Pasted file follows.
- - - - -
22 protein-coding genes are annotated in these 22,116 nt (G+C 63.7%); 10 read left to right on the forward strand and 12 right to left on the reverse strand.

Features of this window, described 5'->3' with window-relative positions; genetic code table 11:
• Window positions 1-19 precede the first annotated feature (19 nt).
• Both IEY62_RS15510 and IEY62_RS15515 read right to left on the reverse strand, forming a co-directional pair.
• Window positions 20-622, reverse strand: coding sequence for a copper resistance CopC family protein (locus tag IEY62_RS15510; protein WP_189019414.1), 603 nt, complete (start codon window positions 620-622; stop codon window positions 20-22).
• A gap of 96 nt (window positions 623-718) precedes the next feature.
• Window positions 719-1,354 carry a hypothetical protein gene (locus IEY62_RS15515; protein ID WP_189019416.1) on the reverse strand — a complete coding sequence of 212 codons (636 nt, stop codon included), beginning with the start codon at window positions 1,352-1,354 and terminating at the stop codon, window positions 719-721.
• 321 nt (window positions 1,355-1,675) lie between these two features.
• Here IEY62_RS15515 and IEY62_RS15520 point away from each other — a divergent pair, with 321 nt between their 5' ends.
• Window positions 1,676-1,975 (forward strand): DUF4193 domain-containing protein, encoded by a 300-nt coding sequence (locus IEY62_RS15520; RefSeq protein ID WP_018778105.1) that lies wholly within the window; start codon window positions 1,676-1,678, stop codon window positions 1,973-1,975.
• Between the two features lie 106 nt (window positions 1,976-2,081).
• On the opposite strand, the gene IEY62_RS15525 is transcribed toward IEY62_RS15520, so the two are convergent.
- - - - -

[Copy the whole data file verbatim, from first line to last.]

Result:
22 protein-coding genes are annotated in these 22,116 nt (G+C 63.7%); 10 read left to right on the forward strand and 12 right to left on the reverse strand.

Features of this window, described 5'->3' with window-relative positions; genetic code table 11:
• Window positions 1-19 precede the first annotated feature (19 nt).
• Both IEY62_RS15510 and IEY62_RS15515 read right to left on the reverse strand, forming a co-directional pair.
• Window positions 20-622, reverse strand: coding sequence for a copper resistance CopC family protein (locus tag IEY62_RS15510; protein WP_189019414.1), 603 nt, complete (start codon window positions 620-622; stop codon window positions 20-22).
• A gap of 96 nt (window positions 623-718) precedes the next feature.
• Window positions 719-1,354 carry a hypothetical protein gene (locus IEY62_RS15515; protein ID WP_189019416.1) on the reverse strand — a complete coding sequence of 212 codons (636 nt, stop codon included), beginning with the start codon at window positions 1,352-1,354 and terminating at the stop codon, window positions 719-721.
• 321 nt (window positions 1,355-1,675) lie between these two features.
• Here IEY62_RS15515 and IEY62_RS15520 point away from each other — a divergent pair, with 321 nt between their 5' ends.
• Window positions 1,676-1,975 (forward strand): DUF4193 domain-containing protein, encoded by a 300-nt coding sequence (locus IEY62_RS15520; RefSeq protein ID WP_018778105.1) that lies wholly within the window; start codon window positions 1,676-1,678, stop codon window positions 1,973-1,975.
• Between the two features lie 106 nt (window positions 1,976-2,081).
• On the opposite strand, the gene IEY62_RS15525 is transcribed toward IEY62_RS15520, so the two are convergent.